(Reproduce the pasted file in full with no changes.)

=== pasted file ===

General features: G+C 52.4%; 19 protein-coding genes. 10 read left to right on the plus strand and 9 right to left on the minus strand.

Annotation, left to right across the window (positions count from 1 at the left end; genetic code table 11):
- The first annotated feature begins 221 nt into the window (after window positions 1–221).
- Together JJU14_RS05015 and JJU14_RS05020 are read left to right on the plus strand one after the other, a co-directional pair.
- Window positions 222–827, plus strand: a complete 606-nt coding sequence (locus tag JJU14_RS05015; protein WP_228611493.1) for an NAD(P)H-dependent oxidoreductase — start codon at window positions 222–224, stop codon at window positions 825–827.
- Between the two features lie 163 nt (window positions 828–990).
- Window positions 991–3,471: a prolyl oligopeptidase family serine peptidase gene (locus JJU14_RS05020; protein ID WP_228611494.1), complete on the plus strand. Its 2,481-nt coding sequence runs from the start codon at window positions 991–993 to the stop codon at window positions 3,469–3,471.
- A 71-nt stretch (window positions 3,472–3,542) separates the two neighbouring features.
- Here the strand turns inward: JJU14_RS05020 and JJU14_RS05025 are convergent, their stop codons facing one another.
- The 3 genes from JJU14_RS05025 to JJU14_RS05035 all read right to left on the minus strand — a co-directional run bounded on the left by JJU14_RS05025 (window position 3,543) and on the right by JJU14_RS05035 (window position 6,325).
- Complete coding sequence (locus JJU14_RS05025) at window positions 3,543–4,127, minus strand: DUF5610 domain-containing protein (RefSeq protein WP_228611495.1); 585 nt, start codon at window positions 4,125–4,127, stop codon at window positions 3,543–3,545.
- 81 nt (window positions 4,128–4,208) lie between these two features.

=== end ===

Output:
General features: G+C 52.4%; 19 protein-coding genes. 10 read left to right on the plus strand and 9 right to left on the minus strand.

Annotation, left to right across the window (positions count from 1 at the left end; genetic code table 11):
- The first annotated feature begins 221 nt into the window (after window positions 1–221).
- Together JJU14_RS05015 and JJU14_RS05020 are read left to right on the plus strand one after the other, a co-directional pair.
- Window positions 222–827, plus strand: a complete 606-nt coding sequence (locus tag JJU14_RS05015; protein WP_228611493.1) for an NAD(P)H-dependent oxidoreductase — start codon at window positions 222–224, stop codon at window positions 825–827.
- Between the two features lie 163 nt (window positions 828–990).
- Window positions 991–3,471: a prolyl oligopeptidase family serine peptidase gene (locus JJU14_RS05020; protein ID WP_228611494.1), complete on the plus strand. Its 2,481-nt coding sequence runs from the start codon at window positions 991–993 to the stop codon at window positions 3,469–3,471.
- A 71-nt stretch (window positions 3,472–3,542) separates the two neighbouring features.
- Here the strand turns inward: JJU14_RS05020 and JJU14_RS05025 are convergent, their stop codons facing one another.
- The 3 genes from JJU14_RS05025 to JJU14_RS05035 all read right to left on the minus strand — a co-directional run bounded on the left by JJU14_RS05025 (window position 3,543) and on the right by JJU14_RS05035 (window position 6,325).
- Complete coding sequence (locus JJU14_RS05025) at window positions 3,543–4,127, minus strand: DUF5610 domain-containing protein (RefSeq protein WP_228611495.1); 585 nt, start codon at window positions 4,125–4,127, stop codon at window positions 3,543–3,545.
- 81 nt (window positions 4,128–4,208) lie between these two features.